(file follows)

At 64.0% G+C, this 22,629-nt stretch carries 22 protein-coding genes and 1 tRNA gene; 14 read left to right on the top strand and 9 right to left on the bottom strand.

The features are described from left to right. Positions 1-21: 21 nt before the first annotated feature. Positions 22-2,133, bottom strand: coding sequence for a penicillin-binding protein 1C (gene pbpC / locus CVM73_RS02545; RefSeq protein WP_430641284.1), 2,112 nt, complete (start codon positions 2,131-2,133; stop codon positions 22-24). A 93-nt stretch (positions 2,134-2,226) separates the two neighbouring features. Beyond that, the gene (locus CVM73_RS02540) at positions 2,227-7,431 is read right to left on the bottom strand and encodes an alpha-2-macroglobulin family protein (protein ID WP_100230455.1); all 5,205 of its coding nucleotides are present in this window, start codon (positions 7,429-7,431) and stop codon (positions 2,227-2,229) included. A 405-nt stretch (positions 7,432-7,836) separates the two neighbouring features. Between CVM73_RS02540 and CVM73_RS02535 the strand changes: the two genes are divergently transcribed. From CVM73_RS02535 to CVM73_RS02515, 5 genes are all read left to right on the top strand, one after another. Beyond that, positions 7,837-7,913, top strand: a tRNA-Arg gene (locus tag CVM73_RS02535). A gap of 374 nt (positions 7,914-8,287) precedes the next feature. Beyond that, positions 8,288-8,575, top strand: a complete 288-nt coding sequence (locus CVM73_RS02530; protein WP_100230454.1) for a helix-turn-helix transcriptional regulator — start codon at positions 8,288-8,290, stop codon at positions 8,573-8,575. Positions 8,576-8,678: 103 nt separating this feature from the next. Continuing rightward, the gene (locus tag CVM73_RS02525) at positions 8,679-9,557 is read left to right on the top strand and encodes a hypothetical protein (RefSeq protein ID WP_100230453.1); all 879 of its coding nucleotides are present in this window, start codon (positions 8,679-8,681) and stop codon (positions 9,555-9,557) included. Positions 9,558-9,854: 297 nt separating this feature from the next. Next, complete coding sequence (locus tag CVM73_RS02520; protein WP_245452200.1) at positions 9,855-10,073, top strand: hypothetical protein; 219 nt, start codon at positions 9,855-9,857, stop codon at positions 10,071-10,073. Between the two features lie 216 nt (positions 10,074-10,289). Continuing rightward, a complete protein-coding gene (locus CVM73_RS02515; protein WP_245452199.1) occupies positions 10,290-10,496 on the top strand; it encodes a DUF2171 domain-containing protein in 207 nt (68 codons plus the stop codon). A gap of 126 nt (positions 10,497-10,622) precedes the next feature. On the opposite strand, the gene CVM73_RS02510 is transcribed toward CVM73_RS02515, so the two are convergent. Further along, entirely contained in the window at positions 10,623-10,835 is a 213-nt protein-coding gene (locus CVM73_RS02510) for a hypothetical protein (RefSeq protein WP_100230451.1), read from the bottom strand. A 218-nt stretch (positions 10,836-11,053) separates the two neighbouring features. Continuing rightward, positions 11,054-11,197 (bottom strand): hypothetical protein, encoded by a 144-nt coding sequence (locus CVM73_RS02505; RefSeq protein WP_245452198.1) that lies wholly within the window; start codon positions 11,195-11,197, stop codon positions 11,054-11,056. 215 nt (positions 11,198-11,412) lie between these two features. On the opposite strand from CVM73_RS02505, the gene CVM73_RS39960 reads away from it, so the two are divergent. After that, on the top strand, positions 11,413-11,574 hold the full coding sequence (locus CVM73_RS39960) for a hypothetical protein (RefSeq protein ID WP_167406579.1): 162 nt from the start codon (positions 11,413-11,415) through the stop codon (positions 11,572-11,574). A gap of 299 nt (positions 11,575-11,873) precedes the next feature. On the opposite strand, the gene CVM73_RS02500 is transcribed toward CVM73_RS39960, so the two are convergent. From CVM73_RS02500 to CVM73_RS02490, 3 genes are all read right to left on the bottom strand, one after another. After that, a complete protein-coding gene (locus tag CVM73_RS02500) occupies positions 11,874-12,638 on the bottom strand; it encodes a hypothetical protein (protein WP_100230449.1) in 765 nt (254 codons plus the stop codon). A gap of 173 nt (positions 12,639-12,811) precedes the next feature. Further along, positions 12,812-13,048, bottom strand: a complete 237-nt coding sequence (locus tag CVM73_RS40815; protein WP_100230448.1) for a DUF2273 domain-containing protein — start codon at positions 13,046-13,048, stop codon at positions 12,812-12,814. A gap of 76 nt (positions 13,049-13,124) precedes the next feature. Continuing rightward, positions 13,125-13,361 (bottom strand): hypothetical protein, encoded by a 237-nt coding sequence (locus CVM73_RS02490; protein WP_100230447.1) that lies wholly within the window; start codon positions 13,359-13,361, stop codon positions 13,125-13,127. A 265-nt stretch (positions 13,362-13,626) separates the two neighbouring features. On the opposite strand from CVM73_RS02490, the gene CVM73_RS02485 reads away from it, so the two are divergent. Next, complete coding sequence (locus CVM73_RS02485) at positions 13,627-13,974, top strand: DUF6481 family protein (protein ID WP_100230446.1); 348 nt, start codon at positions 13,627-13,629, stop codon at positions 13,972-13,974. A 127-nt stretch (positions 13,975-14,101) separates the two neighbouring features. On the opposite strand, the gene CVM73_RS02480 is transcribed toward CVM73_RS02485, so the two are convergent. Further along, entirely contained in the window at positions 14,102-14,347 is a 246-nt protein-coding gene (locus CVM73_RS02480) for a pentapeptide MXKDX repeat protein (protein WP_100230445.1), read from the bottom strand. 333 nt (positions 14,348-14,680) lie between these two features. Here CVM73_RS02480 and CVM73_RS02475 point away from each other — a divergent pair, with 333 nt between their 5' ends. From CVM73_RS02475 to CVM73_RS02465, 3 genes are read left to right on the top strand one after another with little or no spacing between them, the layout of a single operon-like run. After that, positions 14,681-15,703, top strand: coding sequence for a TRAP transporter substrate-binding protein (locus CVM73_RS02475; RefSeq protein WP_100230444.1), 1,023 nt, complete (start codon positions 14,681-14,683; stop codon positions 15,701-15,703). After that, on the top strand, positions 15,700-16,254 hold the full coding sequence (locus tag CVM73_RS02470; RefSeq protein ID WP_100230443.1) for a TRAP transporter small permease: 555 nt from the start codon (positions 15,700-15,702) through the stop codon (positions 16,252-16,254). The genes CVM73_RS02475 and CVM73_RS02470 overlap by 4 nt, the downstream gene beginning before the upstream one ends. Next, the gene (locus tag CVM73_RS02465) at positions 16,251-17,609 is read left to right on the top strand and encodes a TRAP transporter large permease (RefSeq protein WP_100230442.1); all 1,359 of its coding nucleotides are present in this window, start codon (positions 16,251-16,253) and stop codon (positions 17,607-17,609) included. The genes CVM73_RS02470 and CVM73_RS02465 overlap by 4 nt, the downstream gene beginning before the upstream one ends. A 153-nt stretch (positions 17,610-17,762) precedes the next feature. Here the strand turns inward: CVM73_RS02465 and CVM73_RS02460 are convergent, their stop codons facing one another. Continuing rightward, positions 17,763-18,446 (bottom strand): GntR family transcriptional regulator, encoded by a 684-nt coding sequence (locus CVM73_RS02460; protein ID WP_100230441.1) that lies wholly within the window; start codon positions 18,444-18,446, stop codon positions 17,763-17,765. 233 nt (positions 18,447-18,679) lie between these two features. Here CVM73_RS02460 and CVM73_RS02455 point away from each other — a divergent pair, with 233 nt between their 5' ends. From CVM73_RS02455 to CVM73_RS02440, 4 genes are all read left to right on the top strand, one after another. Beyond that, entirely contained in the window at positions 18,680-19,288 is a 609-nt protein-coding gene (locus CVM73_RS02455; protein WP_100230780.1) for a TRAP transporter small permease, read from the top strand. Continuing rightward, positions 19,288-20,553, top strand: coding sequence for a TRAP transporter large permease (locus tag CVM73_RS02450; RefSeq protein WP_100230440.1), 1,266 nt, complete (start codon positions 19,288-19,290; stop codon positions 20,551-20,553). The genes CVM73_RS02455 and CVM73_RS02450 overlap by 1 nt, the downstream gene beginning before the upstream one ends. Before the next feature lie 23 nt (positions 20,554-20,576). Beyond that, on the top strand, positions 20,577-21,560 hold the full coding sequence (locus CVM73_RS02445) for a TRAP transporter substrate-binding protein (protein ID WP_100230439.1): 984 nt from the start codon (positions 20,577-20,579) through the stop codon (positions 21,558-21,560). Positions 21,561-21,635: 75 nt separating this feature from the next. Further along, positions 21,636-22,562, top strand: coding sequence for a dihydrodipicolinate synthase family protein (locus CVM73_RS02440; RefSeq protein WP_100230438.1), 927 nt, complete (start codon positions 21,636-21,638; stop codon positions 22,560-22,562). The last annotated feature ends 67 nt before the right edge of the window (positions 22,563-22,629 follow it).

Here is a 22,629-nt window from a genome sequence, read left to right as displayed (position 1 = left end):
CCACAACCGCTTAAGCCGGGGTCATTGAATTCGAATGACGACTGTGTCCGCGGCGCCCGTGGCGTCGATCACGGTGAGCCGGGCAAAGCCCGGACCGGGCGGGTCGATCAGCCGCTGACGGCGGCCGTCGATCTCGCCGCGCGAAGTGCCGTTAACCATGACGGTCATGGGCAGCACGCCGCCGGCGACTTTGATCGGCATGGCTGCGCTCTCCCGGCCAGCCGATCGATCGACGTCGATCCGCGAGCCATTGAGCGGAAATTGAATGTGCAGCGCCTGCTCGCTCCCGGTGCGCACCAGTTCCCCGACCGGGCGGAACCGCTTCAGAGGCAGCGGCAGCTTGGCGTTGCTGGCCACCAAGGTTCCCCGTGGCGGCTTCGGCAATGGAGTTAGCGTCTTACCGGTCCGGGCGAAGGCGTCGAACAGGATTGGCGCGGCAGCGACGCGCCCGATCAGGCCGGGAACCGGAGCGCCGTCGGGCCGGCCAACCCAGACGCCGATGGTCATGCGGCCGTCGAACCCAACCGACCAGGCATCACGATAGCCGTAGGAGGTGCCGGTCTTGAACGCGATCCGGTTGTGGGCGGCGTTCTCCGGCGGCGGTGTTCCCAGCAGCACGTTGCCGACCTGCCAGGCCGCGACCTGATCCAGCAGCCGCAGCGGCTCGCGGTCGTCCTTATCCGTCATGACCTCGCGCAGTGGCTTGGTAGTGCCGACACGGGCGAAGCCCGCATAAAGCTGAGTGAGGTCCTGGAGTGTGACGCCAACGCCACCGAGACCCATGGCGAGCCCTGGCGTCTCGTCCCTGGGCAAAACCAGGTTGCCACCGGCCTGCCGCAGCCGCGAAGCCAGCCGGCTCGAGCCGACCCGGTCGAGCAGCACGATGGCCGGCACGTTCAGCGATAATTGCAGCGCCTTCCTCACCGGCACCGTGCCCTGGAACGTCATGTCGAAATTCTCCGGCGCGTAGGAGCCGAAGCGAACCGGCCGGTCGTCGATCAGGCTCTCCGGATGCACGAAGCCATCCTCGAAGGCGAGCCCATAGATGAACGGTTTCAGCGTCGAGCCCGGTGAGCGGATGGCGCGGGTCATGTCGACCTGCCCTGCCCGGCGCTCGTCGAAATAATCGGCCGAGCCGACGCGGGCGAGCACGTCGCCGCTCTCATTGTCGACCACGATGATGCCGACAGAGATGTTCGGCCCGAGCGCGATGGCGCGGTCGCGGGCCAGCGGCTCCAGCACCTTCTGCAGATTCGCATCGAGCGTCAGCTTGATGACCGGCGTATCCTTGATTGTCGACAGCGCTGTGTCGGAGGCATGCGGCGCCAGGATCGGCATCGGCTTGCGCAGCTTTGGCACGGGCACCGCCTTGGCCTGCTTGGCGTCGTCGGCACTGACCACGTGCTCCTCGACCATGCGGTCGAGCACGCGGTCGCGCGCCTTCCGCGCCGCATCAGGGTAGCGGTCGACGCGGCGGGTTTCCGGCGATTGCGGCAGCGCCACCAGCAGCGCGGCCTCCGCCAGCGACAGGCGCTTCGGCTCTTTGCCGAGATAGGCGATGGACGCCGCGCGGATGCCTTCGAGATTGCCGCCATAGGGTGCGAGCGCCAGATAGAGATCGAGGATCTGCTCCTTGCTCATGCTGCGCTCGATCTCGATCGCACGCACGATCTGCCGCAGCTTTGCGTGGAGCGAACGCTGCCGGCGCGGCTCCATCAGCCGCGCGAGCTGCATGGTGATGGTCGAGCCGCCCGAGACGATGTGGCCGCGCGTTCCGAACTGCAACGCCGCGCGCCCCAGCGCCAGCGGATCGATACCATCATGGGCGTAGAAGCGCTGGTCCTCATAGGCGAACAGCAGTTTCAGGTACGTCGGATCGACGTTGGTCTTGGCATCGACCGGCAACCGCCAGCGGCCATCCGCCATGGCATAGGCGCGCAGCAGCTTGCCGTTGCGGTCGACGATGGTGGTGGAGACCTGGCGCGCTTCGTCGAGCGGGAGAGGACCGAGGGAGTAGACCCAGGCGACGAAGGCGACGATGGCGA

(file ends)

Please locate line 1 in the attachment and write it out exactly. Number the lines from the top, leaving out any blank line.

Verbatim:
At 64.0% G+C, this 22,629-nt stretch carries 22 protein-coding genes and 1 tRNA gene; 14 read left to right on the top strand and 9 right to left on the bottom strand.